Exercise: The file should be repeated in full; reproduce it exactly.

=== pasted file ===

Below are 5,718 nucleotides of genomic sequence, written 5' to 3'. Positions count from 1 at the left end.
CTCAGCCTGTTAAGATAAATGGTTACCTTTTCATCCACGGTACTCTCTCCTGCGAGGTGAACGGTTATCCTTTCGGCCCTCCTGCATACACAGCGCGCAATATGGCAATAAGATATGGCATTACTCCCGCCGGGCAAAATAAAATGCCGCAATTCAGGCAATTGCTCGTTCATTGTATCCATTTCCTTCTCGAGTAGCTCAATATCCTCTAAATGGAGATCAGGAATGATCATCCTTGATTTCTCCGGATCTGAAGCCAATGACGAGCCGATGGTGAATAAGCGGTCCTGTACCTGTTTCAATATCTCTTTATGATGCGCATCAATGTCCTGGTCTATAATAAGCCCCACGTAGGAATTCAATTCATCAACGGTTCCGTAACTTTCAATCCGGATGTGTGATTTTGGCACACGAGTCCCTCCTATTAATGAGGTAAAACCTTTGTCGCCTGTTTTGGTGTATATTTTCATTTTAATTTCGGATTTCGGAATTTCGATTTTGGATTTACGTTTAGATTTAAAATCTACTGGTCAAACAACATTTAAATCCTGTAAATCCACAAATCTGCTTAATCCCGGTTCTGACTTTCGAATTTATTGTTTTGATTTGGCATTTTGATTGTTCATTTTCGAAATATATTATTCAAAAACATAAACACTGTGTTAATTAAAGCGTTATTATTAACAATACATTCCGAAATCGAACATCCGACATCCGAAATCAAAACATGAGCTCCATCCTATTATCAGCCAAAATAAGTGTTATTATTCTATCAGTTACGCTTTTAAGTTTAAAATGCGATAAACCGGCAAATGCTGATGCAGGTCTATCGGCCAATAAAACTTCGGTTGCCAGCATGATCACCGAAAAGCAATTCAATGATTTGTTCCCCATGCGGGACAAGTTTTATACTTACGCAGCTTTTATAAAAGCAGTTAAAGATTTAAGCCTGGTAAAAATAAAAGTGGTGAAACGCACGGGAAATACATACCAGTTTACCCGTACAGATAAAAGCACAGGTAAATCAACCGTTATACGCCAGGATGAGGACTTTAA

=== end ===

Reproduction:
Below are 5,718 nucleotides of genomic sequence, written 5' to 3'. Positions count from 1 at the left end.
CTCAGCCTGTTAAGATAAATGGTTACCTTTTCATCCACGGTACTCTCTCCTGCGAGGTGAACGGTTATCCTTTCGGCCCTCCTGCATACACAGCGCGCAATATGGCAATAAGATATGGCATTACTCCCGCCGGGCAAAATAAAATGCCGCAATTCAGGCAATTGCTCGTTCATTGTATCCATTTCCTTCTCGAGTAGCTCAATATCCTCTAAATGGAGATCAGGAATGATCATCCTTGATTTCTCCGGATCTGAAGCCAATGACGAGCCGATGGTGAATAAGCGGTCCTGTACCTGTTTCAATATCTCTTTATGATGCGCATCAATGTCCTGGTCTATAATAAGCCCCACGTAGGAATTCAATTCATCAACGGTTCCGTAACTTTCAATCCGGATGTGTGATTTTGGCACACGAGTCCCTCCTATTAATGAGGTAAAACCTTTGTCGCCTGTTTTGGTGTATATTTTCATTTTAATTTCGGATTTCGGAATTTCGATTTTGGATTTACGTTTAGATTTAAAATCTACTGGTCAAACAACATTTAAATCCTGTAAATCCACAAATCTGCTTAATCCCGGTTCTGACTTTCGAATTTATTGTTTTGATTTGGCATTTTGATTGTTCATTTTCGAAATATATTATTCAAAAACATAAACACTGTGTTAATTAAAGCGTTATTATTAACAATACATTCCGAAATCGAACATCCGACATCCGAAATCAAAACATGAGCTCCATCCTATTATCAGCCAAAATAAGTGTTATTATTCTATCAGTTACGCTTTTAAGTTTAAAATGCGATAAACCGGCAAATGCTGATGCAGGTCTATCGGCCAATAAAACTTCGGTTGCCAGCATGATCACCGAAAAGCAATTCAATGATTTGTTCCCCATGCGGGACAAGTTTTATACTTACGCAGCTTTTATAAAAGCAGTTAAAGATTTAAGCCTGGTAAAAATAAAAGTGGTGAAACGCACGGGAAATACATACCAGTTTACCCGTACAGATAAAAGCACAGGTAAATCAACCGTTATACGCCAGGATGAGGACTTTAA